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Updated 13 June 2014

Your smoking habits and your child's asthma

Your smoking does affect your child’s lungs and his risk for asthma. Don’t fool yourself into believing otherwise.

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Your smoking does affect your child’s lungs and his risk for asthma. Don’t fool yourself into believing otherwise.

Consider these facts:

  • Maternal smoking during pregnancy is associated with increased wheezing during infancy, cautions the The American Academy of Allergy, Asthma & Immunology (AAAAI).
  • Children are more susceptible to the effects of secondhand smoke because their lungs are still developing.
  • Children who breathe secondhand smoke are more likely to suffer from bronchitis and pneumonia, ear infections, coughing and wheezing and more frequent and severe asthma attacks.

It's essential that children with any history of asthma (no matter how well controlled) shouldn't be exposed to secondhand smoke – not in their own home or anywhere else.

How to keep your home smoke free
Here are a few tips from The American Academy of Allergy, Asthma & Immunology:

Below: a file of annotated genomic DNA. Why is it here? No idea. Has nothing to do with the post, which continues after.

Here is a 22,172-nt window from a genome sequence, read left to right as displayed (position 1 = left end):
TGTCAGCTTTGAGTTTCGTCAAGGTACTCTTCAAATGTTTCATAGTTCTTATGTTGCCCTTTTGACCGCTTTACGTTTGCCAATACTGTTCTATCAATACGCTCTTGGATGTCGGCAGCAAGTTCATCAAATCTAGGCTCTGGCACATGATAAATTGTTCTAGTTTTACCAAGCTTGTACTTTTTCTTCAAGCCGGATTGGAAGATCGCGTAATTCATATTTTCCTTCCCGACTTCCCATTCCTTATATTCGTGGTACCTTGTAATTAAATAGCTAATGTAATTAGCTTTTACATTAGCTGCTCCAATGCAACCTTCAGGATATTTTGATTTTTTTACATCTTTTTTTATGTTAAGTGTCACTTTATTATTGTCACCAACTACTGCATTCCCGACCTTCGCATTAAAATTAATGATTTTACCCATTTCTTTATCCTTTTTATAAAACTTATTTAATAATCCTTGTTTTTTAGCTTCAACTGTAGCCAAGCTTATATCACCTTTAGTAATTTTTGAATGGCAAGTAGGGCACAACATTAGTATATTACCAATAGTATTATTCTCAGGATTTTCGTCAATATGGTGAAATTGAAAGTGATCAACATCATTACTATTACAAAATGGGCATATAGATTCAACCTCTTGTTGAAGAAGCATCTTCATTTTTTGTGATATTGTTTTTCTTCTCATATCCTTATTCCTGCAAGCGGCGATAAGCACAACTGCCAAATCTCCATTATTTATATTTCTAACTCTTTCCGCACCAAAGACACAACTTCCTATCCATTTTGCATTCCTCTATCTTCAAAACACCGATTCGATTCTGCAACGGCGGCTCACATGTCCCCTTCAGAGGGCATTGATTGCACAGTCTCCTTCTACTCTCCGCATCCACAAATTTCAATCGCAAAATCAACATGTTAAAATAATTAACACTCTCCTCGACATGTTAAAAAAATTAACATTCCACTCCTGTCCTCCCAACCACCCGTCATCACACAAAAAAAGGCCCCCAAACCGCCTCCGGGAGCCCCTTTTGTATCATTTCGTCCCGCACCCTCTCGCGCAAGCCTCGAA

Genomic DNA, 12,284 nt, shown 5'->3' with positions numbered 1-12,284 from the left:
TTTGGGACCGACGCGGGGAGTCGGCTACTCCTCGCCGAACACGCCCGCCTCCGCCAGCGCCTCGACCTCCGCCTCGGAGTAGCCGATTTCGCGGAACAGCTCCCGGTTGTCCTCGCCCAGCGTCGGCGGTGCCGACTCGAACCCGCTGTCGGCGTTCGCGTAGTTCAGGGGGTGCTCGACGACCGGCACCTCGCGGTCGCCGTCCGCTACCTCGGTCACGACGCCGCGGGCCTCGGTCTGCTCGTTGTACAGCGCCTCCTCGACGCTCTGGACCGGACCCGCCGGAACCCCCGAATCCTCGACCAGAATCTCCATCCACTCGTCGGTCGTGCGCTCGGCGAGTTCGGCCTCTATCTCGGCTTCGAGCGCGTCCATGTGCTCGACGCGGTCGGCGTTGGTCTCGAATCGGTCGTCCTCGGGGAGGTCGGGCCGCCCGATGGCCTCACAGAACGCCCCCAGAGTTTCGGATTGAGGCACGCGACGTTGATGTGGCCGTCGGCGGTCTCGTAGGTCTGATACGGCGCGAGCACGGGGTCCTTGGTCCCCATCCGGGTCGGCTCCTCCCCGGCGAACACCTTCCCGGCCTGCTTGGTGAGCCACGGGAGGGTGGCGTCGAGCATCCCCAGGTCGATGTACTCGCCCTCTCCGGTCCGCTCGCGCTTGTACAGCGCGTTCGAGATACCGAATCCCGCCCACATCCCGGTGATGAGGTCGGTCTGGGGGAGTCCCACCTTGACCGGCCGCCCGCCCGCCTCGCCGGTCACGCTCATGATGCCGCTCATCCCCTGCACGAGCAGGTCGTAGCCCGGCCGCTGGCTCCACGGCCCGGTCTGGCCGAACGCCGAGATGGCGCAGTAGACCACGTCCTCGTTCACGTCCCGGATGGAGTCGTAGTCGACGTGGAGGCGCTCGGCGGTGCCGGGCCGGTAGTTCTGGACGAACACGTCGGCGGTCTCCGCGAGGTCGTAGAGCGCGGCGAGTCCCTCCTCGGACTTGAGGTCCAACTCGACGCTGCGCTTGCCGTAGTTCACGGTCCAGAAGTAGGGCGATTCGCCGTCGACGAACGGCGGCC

• Choose not to smoke in your home. Do not permit others to smoke in your home.
  • Choose not to smoke if any children are present, especially children younger than six years. They are especially vulnerable to the effects of secondhand smoke.
  • Do not allow babysitters or others who work in your home to smoke in the house or near young children.
  • If you must smoke, choose to smoke outside. Moving to another room or opening a window is not enough to protect your children.   

Read more:
Moms' Smoking May Lead to Baby's Asthma
Smoking outside doesn’t shield kids

National Asthma Education Programme (NAEP)
Allergy Society of South Africa (ALLSA)

 
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